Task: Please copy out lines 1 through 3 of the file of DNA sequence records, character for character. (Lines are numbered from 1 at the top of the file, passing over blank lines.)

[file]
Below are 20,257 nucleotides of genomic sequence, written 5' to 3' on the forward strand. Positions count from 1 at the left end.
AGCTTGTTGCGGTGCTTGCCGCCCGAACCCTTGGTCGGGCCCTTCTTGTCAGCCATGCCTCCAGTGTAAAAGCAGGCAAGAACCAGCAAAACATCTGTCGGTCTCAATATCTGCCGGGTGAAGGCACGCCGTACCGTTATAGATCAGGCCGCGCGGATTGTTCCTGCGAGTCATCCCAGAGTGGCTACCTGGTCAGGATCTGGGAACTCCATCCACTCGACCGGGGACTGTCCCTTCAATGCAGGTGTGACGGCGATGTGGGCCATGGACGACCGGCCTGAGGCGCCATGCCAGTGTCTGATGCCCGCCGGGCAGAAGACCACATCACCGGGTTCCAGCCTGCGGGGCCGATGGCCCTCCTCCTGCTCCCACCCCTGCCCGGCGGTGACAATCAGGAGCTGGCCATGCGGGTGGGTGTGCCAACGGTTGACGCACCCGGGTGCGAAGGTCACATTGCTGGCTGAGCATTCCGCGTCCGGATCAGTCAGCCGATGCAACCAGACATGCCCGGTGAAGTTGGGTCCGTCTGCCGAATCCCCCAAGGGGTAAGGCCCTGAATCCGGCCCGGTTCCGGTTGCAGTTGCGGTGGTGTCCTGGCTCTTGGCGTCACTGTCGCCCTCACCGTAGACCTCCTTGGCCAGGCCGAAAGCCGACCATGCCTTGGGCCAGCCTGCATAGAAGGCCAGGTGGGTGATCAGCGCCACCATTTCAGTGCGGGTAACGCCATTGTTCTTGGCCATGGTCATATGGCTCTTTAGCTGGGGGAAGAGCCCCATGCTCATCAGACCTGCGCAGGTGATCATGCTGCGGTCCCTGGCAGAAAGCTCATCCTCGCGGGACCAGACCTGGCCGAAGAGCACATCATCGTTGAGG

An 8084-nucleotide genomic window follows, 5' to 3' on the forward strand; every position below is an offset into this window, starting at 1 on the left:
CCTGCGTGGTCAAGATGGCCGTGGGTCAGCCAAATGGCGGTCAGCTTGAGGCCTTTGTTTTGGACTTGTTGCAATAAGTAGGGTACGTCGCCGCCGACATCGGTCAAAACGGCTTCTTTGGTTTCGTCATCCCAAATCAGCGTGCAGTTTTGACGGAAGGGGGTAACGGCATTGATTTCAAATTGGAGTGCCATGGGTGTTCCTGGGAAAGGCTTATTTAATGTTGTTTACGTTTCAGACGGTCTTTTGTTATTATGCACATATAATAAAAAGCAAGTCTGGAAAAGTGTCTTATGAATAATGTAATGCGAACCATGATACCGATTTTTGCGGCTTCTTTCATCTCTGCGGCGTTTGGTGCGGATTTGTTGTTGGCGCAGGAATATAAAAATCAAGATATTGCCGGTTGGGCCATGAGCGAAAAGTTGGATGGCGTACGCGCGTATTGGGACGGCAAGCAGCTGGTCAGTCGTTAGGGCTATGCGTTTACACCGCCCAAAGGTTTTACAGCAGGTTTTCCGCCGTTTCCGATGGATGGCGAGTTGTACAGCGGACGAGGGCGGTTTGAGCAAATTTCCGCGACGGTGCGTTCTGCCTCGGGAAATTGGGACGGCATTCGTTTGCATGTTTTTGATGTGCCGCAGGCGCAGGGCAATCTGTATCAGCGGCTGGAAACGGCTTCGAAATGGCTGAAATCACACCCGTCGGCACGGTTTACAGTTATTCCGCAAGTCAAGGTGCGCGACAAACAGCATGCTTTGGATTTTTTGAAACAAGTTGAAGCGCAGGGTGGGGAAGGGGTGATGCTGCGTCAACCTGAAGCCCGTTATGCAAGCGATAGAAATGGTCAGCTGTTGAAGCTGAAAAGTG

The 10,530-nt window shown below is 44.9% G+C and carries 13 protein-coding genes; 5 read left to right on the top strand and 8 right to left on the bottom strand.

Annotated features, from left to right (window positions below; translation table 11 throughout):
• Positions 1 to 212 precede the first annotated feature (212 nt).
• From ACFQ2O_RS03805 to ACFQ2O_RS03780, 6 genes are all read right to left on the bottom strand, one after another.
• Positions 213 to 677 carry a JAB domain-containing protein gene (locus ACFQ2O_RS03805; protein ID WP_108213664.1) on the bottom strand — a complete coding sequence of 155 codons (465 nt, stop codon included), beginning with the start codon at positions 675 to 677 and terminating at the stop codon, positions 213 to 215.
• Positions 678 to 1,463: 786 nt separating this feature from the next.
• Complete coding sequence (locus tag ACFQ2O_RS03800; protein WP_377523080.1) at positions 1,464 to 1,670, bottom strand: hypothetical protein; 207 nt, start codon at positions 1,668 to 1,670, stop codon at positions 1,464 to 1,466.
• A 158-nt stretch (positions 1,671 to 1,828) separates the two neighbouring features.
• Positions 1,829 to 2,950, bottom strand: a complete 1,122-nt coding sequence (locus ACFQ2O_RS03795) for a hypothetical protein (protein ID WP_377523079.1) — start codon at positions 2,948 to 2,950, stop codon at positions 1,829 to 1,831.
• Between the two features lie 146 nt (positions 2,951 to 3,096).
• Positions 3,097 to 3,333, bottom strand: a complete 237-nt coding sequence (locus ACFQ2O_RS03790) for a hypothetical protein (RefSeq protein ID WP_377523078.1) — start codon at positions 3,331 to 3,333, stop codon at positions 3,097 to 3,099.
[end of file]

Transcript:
Below are 20,257 nucleotides of genomic sequence, written 5' to 3' on the forward strand. Positions count from 1 at the left end.
AGCTTGTTGCGGTGCTTGCCGCCCGAACCCTTGGTCGGGCCCTTCTTGTCAGCCATGCCTCCAGTGTAAAAGCAGGCAAGAACCAGCAAAACATCTGTCGGTCTCAATATCTGCCGGGTGAAGGCACGCCGTACCGTTATAGATCAGGCCGCGCGGATTGTTCCTGCGAGTCATCCCAGAGTGGCTACCTGGTCAGGATCTGGGAACTCCATCCACTCGACCGGGGACTGTCCCTTCAATGCAGGTGTGACGGCGATGTGGGCCATGGACGACCGGCCTGAGGCGCCATGCCAGTGTCTGATGCCCGCCGGGCAGAAGACCACATCACCGGGTTCCAGCCTGCGGGGCCGATGGCCCTCCTCCTGCTCCCACCCCTGCCCGGCGGTGACAATCAGGAGCTGGCCATGCGGGTGGGTGTGCCAACGGTTGACGCACCCGGGTGCGAAGGTCACATTGCTGGCTGAGCATTCCGCGTCCGGATCAGTCAGCCGATGCAACCAGACATGCCCGGTGAAGTTGGGTCCGTCTGCCGAATCCCCCAAGGGGTAAGGCCCTGAATCCGGCCCGGTTCCGGTTGCAGTTGCGGTGGTGTCCTGGCTCTTGGCGTCACTGTCGCCCTCACCGTAGACCTCCTTGGCCAGGCCGAAAGCCGACCATGCCTTGGGCCAGCCTGCATAGAAGGCCAGGTGGGTGATCAGCGCCACCATTTCAGTGCGGGTAACGCCATTGTTCTTGGCCATGGTCATATGGCTCTTTAGCTGGGGGAAGAGCCCCATGCTCATCAGACCTGCGCAGGTGATCATGCTGCGGTCCCTGGCAGAAAGCTCATCCTCGCGGGACCAGACCTGGCCGAAGAGCACATCATCGTTGAGG

An 8084-nucleotide genomic window follows, 5' to 3' on the forward strand; every position below is an offset into this window, starting at 1 on the left: